Building on the New York State Department of Environmental Conservation’s (DEC) lawsuit against the International Joint Commission (IJC), Attorney General Letitia James and Governor Andrew M. Cuomo filed an expanded lawsuit on behalf of New York State against the IJC for failing to implement its flood protocol for the Moses-Saunders Power Dam.
Specifically, the IJC operated under a protocol known as “Plan 2014,” which required that when water levels reach extremely high levels, the dam “shall be operated to provide all possible relief to the riparian owners upstream and downstream.” As a result of the IJC’s actions and failures to act in response to flooding in 2017 and 2019, New York incurred substantial damages.
This lawsuit expands on the suit filed by DEC last month by also including damages incurred by all state agencies, including DEC, which collectively number more than $50 million.
“The International Joint Commission failed their primary mission of properly managing Lake Ontario’s water levels,” said Attorney General James.
“We will not stand by while the IJC continues to expose New Yorkers to dangerous flooding.
“The individuals and families along the shoreline do not deserve the pain of having to deal with the damages to their homes and businesses—damages that could have been avoided in the first place.
“We are hopeful that this lawsuit will bring safety, security, and justice to those most impacted by IJC’s negligence.”
“The IJC’s mismanagement of Lake Ontario water levels wreaked havoc on vulnerable shoreline communities and the resulting damage carries a stiff price that shouldn’t be shouldered by the State of New York or by the very property owners the Commission was supposed to protect,” Governor Cuomo said.
“The IJC has been wholly unresponsive to our complaints and have taken no action to make the situation better, and this expanded lawsuit will allow us to better recoup the costs of the damage and to hold the Commission accountable.”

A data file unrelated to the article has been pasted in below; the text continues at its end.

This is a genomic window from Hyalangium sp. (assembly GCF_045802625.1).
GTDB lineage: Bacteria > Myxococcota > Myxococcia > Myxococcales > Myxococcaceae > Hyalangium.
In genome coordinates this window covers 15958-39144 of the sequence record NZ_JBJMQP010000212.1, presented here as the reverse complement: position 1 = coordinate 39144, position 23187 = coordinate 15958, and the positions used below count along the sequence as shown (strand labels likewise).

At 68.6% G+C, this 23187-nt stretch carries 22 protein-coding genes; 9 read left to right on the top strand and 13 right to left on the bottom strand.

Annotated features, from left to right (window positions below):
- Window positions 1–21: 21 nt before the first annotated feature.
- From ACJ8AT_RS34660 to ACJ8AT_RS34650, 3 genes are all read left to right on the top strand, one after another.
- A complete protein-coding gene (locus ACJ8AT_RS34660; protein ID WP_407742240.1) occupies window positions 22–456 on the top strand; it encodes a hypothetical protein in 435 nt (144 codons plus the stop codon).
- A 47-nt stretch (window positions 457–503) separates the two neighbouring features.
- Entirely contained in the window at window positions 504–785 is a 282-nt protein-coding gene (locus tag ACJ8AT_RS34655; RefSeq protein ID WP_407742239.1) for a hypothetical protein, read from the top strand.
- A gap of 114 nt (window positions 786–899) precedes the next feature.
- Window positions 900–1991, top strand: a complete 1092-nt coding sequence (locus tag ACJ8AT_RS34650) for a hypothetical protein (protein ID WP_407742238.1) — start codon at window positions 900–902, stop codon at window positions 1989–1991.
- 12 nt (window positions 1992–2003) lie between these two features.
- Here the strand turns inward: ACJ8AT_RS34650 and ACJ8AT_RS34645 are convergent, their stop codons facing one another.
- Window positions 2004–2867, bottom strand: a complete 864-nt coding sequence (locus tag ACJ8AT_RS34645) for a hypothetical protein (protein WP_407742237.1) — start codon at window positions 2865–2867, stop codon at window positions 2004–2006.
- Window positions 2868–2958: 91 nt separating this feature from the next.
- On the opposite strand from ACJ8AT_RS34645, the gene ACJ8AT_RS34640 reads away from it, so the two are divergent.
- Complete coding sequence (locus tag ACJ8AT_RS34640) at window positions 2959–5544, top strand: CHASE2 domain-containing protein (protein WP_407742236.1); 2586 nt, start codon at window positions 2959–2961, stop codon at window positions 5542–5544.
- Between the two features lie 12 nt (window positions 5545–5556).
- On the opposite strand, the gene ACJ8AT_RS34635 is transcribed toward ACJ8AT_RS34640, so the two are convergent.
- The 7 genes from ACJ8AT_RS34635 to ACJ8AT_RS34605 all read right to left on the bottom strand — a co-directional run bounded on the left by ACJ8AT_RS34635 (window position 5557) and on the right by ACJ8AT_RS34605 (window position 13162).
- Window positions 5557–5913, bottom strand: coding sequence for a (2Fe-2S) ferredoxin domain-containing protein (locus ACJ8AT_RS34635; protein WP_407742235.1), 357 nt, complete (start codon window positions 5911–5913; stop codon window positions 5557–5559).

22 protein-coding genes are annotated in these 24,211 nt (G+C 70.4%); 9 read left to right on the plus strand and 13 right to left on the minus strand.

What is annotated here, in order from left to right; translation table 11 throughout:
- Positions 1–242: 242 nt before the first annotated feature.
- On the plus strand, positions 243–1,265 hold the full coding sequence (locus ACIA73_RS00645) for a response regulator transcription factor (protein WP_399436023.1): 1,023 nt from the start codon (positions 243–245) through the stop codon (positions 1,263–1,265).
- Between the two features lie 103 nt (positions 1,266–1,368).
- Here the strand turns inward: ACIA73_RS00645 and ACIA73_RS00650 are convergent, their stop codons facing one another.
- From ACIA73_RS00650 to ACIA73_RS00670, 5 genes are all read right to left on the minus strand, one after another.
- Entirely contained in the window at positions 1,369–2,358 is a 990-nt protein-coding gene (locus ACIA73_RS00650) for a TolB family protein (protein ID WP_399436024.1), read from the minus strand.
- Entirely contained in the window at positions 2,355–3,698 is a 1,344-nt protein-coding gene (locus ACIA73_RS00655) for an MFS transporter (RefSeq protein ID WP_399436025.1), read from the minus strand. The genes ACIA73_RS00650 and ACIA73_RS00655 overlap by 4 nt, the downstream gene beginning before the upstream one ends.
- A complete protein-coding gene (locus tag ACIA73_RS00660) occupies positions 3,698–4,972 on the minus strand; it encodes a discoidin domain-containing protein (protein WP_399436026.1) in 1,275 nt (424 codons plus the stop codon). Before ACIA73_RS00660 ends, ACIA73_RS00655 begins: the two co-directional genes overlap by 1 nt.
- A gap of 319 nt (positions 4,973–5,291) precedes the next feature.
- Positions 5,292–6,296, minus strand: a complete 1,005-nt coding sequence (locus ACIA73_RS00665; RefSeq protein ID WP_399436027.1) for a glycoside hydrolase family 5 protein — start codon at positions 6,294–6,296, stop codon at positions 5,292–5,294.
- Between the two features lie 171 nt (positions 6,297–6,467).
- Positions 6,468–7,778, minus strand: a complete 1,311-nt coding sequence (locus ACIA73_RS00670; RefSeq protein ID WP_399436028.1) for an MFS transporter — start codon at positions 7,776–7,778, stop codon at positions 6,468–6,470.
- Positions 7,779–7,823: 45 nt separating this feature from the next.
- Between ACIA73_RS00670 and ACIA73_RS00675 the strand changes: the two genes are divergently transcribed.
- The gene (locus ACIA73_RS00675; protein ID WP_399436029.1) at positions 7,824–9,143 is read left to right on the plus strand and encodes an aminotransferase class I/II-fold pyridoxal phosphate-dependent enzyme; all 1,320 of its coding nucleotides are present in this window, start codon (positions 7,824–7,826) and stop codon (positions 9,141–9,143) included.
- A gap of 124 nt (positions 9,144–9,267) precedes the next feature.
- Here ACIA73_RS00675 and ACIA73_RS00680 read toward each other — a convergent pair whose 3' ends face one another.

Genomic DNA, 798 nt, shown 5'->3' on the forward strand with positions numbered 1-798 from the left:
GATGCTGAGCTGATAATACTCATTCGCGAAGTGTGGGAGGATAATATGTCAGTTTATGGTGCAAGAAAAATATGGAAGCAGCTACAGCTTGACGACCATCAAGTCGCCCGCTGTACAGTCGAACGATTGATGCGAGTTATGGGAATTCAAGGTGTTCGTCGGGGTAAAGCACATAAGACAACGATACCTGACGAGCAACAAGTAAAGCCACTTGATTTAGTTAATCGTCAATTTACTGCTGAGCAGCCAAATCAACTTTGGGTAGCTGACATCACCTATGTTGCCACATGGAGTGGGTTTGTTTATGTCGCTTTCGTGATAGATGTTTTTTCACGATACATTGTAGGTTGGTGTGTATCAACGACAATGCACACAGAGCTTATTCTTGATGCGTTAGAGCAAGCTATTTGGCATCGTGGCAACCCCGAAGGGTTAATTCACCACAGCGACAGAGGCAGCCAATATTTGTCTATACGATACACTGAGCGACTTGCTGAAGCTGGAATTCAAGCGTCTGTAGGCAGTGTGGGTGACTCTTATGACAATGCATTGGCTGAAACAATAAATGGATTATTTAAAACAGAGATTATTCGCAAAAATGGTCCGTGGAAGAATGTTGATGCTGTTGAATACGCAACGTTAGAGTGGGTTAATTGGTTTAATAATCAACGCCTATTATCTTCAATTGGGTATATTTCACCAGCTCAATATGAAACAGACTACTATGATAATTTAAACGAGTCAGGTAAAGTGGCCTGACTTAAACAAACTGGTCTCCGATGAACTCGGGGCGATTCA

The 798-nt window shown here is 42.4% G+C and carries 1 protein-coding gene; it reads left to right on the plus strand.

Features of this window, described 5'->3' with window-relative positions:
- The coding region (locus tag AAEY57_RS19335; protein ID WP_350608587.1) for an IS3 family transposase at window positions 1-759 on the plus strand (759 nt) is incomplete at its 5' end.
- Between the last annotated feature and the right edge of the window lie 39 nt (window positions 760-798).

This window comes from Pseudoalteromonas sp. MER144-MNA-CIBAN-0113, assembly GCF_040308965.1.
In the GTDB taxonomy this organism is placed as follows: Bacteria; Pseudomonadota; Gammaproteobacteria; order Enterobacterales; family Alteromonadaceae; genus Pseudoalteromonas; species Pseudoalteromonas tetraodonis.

The Office of the Attorney General and Governor Cuomo’s Office seek compensatory damages in excess of $50 million dollars for damages that include:
Damages to state property;
Damages consisting of monies the State spent and will spend to repair harms to property, municipalities, and residents; and
Damages to natural resources, including the value of lost recreational activities.
Flooding on the shores of Lake Ontario in 2017 cost the State damages in excess of $4 million in damages, which included damage to State parks, beaches, campgrounds, boat docks, and boat launches. This was disastrous for thousands of businesses and New Yorkers along the Lake Ontario shoreline in Cayuga, Jefferson, Monroe, Niagara, Orleans, St. Lawrence, and Wayne counties.
Additionally, in 2019, flooding cost State property damages in excess of $2 million in damages.
The public lost the value of the use of some facilities while they were closed for repairs or remained submerged under floodwaters.
An emergency was declared for the counties of Cayuga, Jefferson, Monroe, Niagara, Orleans, Oswego, St. Lawrence, and Wayne as a result of the damage caused by continued high Lake Ontario water levels.
The State activated the State Emergency Operations Center for 125 days to conduct operations across eight New York counties and hundreds of miles of shoreline.
Several State agencies also incurred substantial expenses in connection with their responses to the flooding. DEC and the New York National Guard fortified public and private shorefront property with water barriers and other equipment. The Division of Homeland Security & Emergency Services (DHSES) deployed sandbags, sandbagging machines, pumps, and water barriers.
DHSES also activated the State Emergency Operations Center for 125 days to conduct operations across eight New York Counties and hundreds of miles of shoreline. The Department of Transportation oversaw sandbag filling operations and activated its incident command system. In total, State agencies’ response costs exceeded $37 million.
Additionally, the State has spent more than $100 million dollars helping homeowners, small businesses, municipalities, and others repair property damage from flooding in 2017 and 2019. These funds have been distributed through New York State Homes and Community Renewal in connection with the Lake Ontario-St. Lawrence Seaway Flood Relief and Recovery Grant Program, as well as through Empire State Development and the Lake Ontario Small Business Recovery Fund. ■